The U.S. rig count continued to climb for the week ended Friday, adding five units thanks to oil drilling gains focused in the Permian Basin, according to data from oilfield services (OFS) giant Baker Hughes Inc. (BHI).
The domestic rig count finished the week at 1,013 from 857 at this time last year. All of the week’s net additions were oil-directed, with natural gas-directed rigs holding flat week/week at 192.
Six horizontal units returned to the patch, with one vertical unit departing. Three rigs were added on land, while two were added in the Gulf of Mexico, bringing its tally to 18 from 20 a year ago.
In Canada, nine rigs departed (three oil and six gas) to drop to 93, down from 99 active units at this time last year.
The North American rig count ended the week at 1,106, down four week/week but up 150 from 956 rigs in the year-ago period.
Broken down by major basins, the Permian added eight rigs for the week to further cement its status as the most active play in the U.S. onshore. The play, underlying West Texas and part of southeast New Mexico, grew its tally to 453 rigs, up from 340 a year ago.
Elsewhere, the Mississippian Lime added two rigs for the week to double its total, while one rig was added in the Eagle Ford Shale.
The Cana Woodford saw four rigs depart, with the declines split evenly among the SCOOP (South Central Oklahoma Oil Province) and the STACK (Sooner Trend of the Anadarko Basin, mostly in Canadian and Kingfisher counties), according to NGI Shale Daily’s more detailed breakdown of BHI data. The Utica Shale and Williston Basin each dropped two rigs, while the Denver Julesburg-Niobrara and the Granite Wash each dropped one.
Among states, Texas unsurprisingly led with eight rigs added, while one rig each went back to work in New Mexico and Louisiana.
Colorado and North Dakota each saw two rigs exit the patch for the week, while Ohio, Oklahoma and Pennsylvania saw net declines of one apiece, according to BHI’s breakdown.
The upward trajectory in the U.S. oil rig count comes as crude prices have been on the rise. The May Nymex West Texas Intermediate futures contract was trading above $68/bbl Friday.
In a conference call to kick off 1Q2018 earnings for the OFS sector Friday, Schlumberger Ltd. highlighted a strong close to the quarter for onshore activity in North America.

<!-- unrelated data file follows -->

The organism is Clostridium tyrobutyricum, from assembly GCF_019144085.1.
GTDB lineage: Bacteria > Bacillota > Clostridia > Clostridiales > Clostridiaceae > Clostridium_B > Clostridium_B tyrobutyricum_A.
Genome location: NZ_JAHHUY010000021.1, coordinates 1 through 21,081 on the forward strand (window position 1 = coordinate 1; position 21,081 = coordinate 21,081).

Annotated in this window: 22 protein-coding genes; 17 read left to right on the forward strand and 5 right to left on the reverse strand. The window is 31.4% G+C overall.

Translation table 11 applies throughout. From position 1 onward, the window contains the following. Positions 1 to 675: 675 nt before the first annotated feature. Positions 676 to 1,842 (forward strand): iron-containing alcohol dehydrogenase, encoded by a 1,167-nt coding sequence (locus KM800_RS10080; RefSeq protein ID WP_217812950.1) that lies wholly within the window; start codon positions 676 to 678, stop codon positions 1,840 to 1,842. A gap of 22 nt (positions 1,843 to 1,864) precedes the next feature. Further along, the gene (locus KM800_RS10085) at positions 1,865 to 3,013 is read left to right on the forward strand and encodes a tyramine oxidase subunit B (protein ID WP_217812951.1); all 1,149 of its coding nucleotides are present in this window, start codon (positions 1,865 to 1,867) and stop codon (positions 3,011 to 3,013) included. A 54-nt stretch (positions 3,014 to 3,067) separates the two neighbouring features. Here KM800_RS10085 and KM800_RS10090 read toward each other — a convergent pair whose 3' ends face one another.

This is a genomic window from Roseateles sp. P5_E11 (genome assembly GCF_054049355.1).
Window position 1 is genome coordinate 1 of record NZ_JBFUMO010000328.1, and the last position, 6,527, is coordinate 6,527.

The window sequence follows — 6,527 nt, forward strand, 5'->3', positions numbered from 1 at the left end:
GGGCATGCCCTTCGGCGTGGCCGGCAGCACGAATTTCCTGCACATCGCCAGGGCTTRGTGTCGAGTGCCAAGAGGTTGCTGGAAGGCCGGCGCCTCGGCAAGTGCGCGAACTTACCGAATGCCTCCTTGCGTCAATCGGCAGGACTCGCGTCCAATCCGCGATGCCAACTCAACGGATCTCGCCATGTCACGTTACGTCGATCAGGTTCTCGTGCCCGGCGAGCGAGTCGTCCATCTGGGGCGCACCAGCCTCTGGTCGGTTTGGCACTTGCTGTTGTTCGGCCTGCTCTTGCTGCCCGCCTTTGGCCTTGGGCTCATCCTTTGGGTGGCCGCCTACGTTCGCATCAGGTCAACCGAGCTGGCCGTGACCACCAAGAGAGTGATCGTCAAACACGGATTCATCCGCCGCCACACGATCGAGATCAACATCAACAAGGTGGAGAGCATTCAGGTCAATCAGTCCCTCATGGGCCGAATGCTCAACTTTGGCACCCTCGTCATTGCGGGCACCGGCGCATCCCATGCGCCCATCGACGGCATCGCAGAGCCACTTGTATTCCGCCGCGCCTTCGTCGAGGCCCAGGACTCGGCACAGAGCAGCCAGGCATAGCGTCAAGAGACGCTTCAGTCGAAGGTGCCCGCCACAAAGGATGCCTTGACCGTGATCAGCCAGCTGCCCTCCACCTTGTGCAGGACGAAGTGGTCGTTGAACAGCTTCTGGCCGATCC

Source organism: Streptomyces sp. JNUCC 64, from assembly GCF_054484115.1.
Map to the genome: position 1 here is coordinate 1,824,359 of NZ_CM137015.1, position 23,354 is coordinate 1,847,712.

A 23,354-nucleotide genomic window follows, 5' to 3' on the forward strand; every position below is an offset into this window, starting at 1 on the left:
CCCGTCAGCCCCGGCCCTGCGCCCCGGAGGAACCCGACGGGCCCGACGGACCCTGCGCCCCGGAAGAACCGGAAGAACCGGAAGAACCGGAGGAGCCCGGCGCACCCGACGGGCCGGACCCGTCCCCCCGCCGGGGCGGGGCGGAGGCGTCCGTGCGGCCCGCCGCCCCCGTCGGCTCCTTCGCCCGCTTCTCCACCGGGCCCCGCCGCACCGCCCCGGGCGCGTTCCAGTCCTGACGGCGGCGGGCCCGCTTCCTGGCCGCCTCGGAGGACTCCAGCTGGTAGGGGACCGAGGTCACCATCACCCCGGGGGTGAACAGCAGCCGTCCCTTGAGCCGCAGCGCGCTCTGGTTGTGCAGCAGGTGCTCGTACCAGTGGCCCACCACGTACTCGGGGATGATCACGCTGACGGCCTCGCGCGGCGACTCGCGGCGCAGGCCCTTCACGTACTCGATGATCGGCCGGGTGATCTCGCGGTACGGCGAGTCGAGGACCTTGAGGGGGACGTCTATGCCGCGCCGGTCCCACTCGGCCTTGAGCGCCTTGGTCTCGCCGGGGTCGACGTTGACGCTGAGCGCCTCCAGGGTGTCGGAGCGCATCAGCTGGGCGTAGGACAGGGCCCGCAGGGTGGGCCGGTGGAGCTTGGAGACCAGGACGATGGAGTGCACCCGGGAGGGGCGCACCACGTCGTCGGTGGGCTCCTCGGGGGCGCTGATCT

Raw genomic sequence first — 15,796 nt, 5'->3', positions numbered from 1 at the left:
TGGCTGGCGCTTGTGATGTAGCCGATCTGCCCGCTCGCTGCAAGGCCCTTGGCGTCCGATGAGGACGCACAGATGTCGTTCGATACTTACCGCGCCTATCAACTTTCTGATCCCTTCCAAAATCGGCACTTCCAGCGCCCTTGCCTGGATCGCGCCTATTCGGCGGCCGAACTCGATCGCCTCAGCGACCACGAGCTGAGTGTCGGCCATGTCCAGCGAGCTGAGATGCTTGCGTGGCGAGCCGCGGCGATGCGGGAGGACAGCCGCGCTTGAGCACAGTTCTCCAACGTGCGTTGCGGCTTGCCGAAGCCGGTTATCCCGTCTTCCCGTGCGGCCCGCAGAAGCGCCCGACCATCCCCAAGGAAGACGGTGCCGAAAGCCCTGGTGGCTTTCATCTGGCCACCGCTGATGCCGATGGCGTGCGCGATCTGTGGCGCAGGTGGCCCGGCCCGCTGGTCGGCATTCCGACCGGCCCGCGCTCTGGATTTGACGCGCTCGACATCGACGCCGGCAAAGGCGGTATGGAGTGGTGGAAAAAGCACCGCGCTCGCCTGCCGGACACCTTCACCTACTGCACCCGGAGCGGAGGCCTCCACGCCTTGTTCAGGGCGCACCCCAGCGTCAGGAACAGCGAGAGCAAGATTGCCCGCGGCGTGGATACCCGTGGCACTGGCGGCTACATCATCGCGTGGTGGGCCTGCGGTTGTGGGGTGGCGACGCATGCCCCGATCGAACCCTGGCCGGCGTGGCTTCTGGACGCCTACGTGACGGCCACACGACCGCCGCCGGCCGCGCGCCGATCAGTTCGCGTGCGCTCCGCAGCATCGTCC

“…We experienced a slow start to the quarter due to freezing weather and as many shale oil operators took a conservative approach to ramping up activity after the holidays,” said Executive Vice President Patrick Schorn of New Ventures. “However, with oil prices stabilizing well above $60…drilling and pressure pumping activity started to ramp up in the second half of the quarter and showed healthy first quarter exit rates.”
The U.S. land hydraulic fracturing market should continue to improve during the second quarter, “both in terms of pricing and in operational efficiency and, therefore, we are continuing with our aggressive fleet reactivation and recommissioning program,” CEO Paal Kibsgaard said.
Baker Hughes, a GE company also held a 1Q2018 conference call Friday. A lot of the OFS operator’s expansion now and in the future is tied to U.S. unconventionals growth in oil and natural gas, according to management.
“In the oil market we see global demand rising at a steady pace, driven by an improved gross domestic product outlook for the United States and Europe,” CEO Lorenzo Simonelli told investors. “In Asia alone, strong economic growth is expected to add nearly 1 million b/d of demand in 2018.
“On the supply side, U.S. production grew to more than 10 million b/d, with first quarter average production up 7% versus the fourth quarter of 2017, driven mostly by shale.”
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